#Noirvember: “One False Move” (1992) starring Bill Paxton, Billy Bob Thornton, Cynda Williams, & Michael Beach

There was no crime in Star City, Arkansas. No murder. And no fear. Until now. -A tagline for the movie

After a drug rip-off which involves 6 murders, the LAPD are on the hunt for a dangerous trio: a sadistic genius- Pluto (Michael Beach- best known for ER), his volatile former cellmate- Ray (Billy Bob Thornton- also co-wrote the screenplay)- and Ray’s 20ish gf- Fantasia (Cynda Williams). Evidence indicates that these fugitives are headed to the small town of Star City, Arkansas. Detectives Dud Cole (Jim Metzler) and John McFeely (Earl Billings) contact the local Chief of Police- Dale Dixon (Bill Paxton)- then head to Star City to continue their investigation. Dale, an energetic cop/family man, is excited by the chance to participate in a nationwide manhunt.

Can something from 1992 look fresh and unexpected (to modern/jaded eyes)? Every element is firing on ALL cylinders in this (lesser-known) indie film: acting, directing, editing, sound/music, sets/production design, costumes/hair, etc. I kept hearing about how great it was on movie podcasts, so decided to check it out (Amazon Prime). This is NOT a typical action/crime/drama, as it’s more interested in character development. None of the main ensemble is what he/she seems at 1st glance. I was a BIT surprised to see Paxton in a complicated role; he is perfectly cast and able to show his range. Thornton (sporting a few extra lbs. and rat-like ponytail) is an immature/sloppy/volatile villain; his trigger finger is itchy. Beach (pressed/polished) is a calm/calculated villain; he is more dangerous than his partner. Williams (who was married to Thornton: 1990-1992) is NOT the strongest of actors, BUT she does well here, being paired w/ seasoned actors. Like MANY women (incl. women of color), Williams didn’t have much of a career after her 20s. She is also known for her supporting role in Spike Lee’s ‘Mo Better Blues (playing a singer/one of the love interests of Denzel Washington’s character).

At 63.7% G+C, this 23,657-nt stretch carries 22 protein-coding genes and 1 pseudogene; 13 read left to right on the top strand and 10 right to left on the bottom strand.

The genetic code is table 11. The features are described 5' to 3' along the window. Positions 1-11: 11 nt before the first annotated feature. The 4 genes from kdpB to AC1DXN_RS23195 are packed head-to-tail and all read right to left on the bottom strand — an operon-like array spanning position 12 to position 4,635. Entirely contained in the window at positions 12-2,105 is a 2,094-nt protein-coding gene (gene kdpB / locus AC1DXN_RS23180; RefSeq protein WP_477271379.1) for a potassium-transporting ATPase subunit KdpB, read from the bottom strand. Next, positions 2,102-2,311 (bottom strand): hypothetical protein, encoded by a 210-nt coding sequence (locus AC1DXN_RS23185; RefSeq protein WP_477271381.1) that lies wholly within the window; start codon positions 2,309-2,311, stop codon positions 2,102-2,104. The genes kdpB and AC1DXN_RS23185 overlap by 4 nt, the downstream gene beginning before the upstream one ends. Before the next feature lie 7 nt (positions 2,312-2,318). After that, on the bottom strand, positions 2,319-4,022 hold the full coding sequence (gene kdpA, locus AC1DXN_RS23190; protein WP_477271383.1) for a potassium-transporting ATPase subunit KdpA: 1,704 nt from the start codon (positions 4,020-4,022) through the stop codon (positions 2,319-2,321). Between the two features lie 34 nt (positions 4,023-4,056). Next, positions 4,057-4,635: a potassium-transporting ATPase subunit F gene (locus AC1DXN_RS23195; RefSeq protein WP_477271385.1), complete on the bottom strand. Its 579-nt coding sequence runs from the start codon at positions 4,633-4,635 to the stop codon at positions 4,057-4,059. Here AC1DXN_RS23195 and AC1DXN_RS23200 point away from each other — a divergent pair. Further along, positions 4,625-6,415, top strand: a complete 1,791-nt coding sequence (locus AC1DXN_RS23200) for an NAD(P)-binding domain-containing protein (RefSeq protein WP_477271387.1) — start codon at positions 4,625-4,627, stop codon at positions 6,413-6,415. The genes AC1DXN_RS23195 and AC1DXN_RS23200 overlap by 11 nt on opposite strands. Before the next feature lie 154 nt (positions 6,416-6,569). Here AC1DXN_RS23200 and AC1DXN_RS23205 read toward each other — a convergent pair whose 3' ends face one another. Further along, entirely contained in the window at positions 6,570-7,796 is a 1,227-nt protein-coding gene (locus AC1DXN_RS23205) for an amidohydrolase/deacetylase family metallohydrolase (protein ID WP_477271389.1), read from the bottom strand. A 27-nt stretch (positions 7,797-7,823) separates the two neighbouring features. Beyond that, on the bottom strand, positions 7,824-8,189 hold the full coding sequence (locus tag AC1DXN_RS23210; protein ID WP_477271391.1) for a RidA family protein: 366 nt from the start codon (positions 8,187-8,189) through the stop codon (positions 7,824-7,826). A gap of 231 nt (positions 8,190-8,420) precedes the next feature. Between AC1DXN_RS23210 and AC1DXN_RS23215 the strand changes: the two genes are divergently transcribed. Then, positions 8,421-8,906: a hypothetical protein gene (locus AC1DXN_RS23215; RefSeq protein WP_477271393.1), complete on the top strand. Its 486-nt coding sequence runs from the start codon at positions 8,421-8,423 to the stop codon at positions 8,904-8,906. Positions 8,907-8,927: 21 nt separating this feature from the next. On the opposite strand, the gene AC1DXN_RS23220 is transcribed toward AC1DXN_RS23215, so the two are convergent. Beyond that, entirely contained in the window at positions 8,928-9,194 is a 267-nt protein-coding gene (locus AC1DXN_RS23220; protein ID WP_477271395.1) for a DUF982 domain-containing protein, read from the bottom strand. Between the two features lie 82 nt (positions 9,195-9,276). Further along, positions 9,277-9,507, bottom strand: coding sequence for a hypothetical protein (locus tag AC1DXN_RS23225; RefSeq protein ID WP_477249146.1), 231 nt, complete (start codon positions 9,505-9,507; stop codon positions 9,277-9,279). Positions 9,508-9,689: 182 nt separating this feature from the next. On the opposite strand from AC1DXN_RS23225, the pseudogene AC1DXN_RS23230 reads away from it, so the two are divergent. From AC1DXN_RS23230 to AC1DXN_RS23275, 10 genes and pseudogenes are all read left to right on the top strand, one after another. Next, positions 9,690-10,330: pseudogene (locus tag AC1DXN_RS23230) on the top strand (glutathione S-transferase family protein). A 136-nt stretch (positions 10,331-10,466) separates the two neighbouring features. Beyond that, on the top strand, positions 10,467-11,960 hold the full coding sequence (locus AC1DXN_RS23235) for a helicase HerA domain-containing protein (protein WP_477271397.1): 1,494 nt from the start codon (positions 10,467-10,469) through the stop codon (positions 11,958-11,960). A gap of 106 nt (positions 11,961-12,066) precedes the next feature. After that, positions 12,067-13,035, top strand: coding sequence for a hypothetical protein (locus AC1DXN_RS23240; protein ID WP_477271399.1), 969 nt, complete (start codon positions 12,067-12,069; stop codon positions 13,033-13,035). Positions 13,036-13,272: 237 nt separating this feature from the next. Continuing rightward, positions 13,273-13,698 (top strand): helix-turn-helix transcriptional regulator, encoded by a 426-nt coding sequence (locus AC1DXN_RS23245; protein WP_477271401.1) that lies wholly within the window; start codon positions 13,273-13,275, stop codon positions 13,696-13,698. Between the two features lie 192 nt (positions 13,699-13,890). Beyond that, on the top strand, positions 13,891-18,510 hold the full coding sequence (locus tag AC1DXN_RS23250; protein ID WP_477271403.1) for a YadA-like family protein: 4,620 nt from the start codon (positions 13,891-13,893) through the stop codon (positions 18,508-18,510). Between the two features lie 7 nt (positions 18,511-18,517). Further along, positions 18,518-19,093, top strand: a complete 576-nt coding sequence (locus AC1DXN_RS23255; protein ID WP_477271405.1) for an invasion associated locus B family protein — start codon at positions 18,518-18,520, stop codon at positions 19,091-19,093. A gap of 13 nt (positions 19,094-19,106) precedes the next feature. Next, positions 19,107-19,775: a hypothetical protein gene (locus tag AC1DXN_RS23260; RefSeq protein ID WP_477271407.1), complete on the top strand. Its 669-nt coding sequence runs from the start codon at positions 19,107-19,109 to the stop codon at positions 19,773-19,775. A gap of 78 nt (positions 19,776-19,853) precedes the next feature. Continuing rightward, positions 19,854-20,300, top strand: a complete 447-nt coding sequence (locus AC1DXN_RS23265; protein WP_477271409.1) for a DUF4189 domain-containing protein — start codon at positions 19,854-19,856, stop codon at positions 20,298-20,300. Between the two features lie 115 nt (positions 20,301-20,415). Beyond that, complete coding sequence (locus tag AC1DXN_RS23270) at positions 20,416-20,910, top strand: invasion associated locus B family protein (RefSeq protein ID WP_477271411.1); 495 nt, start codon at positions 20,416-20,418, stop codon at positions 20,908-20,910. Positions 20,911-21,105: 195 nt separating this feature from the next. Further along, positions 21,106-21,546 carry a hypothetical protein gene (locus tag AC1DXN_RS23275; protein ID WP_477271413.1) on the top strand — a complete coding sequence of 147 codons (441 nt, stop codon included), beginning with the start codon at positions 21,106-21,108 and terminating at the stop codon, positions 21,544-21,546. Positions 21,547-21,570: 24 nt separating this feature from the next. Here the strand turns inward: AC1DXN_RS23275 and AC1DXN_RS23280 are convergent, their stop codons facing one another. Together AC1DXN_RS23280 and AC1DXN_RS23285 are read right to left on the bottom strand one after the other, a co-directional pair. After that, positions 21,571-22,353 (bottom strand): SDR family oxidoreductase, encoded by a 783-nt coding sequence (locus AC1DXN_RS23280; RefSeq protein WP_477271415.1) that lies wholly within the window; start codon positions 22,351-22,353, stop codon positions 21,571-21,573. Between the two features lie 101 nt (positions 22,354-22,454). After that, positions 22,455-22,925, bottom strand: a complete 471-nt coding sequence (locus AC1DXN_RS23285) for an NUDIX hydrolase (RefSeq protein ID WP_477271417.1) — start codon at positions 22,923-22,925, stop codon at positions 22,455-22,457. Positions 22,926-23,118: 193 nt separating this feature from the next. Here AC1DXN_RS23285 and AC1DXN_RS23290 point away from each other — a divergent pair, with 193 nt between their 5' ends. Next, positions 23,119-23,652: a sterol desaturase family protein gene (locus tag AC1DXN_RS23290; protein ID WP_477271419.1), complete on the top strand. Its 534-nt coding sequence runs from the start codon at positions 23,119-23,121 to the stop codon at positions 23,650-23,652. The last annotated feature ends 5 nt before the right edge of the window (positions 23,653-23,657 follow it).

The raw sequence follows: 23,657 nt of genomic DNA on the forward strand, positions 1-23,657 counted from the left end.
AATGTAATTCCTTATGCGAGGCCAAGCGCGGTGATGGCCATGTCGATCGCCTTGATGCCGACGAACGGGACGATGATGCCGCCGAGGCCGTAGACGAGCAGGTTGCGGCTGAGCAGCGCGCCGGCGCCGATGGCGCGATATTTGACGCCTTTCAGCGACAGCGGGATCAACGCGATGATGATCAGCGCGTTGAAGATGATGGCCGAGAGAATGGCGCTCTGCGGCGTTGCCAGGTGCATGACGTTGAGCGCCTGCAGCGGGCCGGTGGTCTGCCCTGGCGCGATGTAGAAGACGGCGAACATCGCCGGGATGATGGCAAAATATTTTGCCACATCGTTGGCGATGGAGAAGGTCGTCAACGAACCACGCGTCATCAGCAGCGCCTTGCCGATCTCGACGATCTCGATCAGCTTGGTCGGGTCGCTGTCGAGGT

The issue of race adds another layer to the story. The director Carl Franklin (a former actor) is a Black man; I 1st heard of him in 1995 (when I saw another great neo noir- Devil in a Blue Dress– starring Washington). The racism depicted in this movie is casual/subtle. The contrast between life/values of the city vs. the small town/country are shown also. For those who want danger, I admit that I was on my the edge of my seat during several scenes. The tension builds… and builds… until the (emotionally powerful) climax! This film was considered “too violent” when it premiered at Sundance; it was produced by a company that makes movies that go direct to video. Luckily, One False Move did get a (limited) big screen release, after critics Roger Ebert and Gene Siskel spoke of its merits. Siskel put this movie as his fave of 1992; Ebert placed it in 2nd place- WOW! Some of you may recall that 1992 was an esp. strong year for movies; these are some titles: A Few Good Men, Damage, Howard’s End, Malcolm X, The Last of the Mohicans, and Unforgiven.

[2[ The film starts off quite violently, but once it gets going, the emphasis is on good old fashioned character study.

[1 Franklin has a wonderful way with his camera, only revealing enough for us to fill in the blanks, and often his camera is used as a character POV device, with close ups and cuts blending seamlessly with mood of the story.

[3] The script deals with the themes of the contrast between the country and the city, racism, and the mask that many people wear to hide the complexities of their lives and their past. Somehow, all these themes come together in the most seamless and nuanced manner to enhance the poignancy of the film.

[4] I have seen this movie twice. The first time, for the whole movie I was on the edge of my seat. This was an intense film. From the extremely brutal beginning to the climatic end, I couldn’t relax once.

-Excerpts from IMDb reviews

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